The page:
Project bares Sykesville Town House

painting of shingles is the next step

May 30, 1999|By Mary Gail Hare | Mary Gail Hare,SUN STAFF

The stately Town House, seat of Sykesville town government, is looking a little scrappy but it will soon be restored to its original grandeur.

A contractor has removed yellowing aluminum siding from the two-story building and exposed the bare wooden shingles underneath. Soon, a carpenter will repair the wood and prepare it for a coat of paint.

In restoring the wooden exterior of its offices, the town is practicing the historic preservation that it preaches to Main Street merchants and homeowners.

The white siding was installed in the early 1970s, long before Sykesville had a Historic District Commission to guard the character of its original buildings.

As part of a plan to restore the Town House's exterior, the town replaced the roof last fall. Those repairs required workers to remove some siding.

Matching the white that had yellowed with new pieces would be nearly impossible. The town opted to remove the remaining siding and paint the underlying wood.

The town has budgeted $35,000 for the project.

The town paid Conrey Construction, a local contractor, $1,500 for stripping the siding and disposing of it.

A carpenter will begin restoring the wood. A painting contract will go out to bid soon.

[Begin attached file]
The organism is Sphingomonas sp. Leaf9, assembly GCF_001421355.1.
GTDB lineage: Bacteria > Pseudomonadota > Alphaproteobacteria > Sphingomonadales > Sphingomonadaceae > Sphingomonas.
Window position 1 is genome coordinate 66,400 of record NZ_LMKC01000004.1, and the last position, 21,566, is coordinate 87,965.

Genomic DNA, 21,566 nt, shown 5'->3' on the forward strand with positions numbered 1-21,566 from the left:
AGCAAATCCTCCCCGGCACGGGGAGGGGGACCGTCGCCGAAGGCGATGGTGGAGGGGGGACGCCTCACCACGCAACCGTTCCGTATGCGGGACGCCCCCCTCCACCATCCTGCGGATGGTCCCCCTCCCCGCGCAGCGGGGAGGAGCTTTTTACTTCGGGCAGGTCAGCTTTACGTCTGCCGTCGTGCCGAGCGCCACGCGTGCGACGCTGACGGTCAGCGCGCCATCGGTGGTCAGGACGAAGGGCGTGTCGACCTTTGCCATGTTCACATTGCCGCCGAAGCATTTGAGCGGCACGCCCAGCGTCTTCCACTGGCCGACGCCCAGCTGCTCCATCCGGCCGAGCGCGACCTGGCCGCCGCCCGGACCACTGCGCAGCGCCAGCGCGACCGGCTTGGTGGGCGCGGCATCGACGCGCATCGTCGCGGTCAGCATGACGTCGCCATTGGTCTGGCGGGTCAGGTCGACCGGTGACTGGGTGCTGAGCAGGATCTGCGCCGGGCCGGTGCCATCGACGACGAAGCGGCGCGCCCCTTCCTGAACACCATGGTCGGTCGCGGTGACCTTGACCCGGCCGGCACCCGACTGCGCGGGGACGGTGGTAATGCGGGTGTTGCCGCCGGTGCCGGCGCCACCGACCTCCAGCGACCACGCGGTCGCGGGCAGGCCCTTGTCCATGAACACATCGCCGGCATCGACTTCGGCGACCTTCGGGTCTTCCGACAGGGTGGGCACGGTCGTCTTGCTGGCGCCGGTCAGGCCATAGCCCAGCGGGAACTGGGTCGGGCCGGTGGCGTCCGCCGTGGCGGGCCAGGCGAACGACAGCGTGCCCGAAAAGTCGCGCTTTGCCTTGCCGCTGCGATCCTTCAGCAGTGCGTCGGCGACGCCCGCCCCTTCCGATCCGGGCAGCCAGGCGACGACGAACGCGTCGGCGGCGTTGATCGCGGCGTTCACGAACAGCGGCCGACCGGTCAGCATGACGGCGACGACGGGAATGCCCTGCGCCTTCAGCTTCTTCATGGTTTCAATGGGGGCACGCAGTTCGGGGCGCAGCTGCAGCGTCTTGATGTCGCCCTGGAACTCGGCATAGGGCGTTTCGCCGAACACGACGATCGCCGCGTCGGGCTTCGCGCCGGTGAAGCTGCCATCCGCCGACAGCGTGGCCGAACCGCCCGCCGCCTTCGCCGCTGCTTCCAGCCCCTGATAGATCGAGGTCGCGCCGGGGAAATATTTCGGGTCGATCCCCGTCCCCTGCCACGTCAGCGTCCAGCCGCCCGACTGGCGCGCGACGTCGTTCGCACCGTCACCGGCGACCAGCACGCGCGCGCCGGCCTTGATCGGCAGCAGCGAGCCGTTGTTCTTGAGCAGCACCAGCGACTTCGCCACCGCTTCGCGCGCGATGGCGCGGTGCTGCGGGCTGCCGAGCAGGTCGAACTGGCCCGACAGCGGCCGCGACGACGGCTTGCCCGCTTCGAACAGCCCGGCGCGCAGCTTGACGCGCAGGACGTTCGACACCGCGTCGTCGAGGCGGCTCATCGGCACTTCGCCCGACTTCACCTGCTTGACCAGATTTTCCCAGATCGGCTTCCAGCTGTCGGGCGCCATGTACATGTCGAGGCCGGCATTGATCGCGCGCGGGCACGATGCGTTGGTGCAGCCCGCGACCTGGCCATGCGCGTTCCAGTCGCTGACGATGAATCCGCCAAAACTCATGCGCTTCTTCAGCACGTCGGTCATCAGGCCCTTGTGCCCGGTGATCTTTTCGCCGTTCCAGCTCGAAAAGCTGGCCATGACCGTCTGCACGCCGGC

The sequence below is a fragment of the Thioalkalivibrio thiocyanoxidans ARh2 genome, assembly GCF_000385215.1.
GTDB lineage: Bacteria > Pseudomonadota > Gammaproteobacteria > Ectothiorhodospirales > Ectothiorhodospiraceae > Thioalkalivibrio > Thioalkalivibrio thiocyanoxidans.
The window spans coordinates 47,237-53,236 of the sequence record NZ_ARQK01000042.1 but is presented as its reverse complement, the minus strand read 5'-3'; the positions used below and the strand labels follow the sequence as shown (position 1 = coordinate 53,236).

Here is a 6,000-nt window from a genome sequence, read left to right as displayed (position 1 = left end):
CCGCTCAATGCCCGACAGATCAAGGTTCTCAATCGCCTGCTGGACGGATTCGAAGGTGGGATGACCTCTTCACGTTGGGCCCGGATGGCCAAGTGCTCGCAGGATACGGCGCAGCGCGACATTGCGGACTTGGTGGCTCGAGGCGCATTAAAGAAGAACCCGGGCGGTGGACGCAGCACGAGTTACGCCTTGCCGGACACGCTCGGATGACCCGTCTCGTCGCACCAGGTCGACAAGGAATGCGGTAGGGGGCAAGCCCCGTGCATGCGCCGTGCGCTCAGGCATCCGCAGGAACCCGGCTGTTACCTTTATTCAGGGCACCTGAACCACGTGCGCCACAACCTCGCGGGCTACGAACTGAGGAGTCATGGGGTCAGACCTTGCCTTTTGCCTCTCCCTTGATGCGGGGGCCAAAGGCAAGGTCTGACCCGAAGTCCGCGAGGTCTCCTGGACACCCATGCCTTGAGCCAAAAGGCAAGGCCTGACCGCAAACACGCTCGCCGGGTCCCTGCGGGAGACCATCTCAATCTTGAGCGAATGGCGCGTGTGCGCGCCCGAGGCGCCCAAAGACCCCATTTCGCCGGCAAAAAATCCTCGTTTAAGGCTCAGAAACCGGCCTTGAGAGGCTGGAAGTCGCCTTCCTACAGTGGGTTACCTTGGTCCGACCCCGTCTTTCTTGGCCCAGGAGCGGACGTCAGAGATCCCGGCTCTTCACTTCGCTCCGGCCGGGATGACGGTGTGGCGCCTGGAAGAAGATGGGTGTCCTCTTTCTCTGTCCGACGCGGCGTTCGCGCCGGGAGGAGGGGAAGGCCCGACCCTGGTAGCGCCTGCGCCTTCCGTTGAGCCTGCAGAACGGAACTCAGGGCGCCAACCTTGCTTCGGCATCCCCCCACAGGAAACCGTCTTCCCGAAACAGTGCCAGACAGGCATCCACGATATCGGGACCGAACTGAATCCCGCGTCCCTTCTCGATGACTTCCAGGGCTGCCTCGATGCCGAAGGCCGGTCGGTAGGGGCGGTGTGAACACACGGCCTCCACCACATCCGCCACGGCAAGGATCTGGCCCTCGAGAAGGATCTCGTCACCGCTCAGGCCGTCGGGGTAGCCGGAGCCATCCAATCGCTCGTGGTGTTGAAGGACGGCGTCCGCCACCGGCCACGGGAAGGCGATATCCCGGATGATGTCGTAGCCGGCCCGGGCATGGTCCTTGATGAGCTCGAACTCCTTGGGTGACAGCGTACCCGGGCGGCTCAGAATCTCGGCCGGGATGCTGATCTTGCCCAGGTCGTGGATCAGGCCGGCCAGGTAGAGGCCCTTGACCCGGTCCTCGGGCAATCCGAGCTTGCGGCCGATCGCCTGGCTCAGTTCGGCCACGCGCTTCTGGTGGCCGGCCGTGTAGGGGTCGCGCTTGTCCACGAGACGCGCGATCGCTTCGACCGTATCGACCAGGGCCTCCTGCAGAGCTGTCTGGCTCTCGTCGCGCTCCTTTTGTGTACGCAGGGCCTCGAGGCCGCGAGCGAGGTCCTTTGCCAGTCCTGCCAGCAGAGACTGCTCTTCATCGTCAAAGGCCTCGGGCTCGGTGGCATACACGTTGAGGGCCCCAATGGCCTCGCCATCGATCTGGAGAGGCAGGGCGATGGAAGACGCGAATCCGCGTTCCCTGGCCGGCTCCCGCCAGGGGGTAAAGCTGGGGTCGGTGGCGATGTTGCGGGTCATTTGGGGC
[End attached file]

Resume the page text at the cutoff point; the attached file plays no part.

"We hope to have everything done by Fallfest," said Matthew H. Candland, town manager, referring to the town's annual celebration the first Saturday of October.

The building was constructed about 1883 as a private residence overlooking Main Street. Aging black-and-white photos show it was painted in dark colors with a cream trim.

The town purchased it for about $35,000 in 1969 and converted it into offices.

"The building was big enough for offices, available and convenient," said Wiley Purkey, a member of the historic commission. "Its location looking down on Main Street was also good."

Purkey has studied the old photos and run color tests to determine what the past paint schemes were.

The newly restored look will probably be a reddish brown with the same cream trim.

The contractor will also replace the vinyl shutters with wooden ones.

The shutters will be painted dark green or brown.

Pub Date: 5/30/99

Baltimore Sun Articles
Please note the green-lined linked article text has been applied commercially without any involvement from our newsroom editors, reporters or any other editorial staff.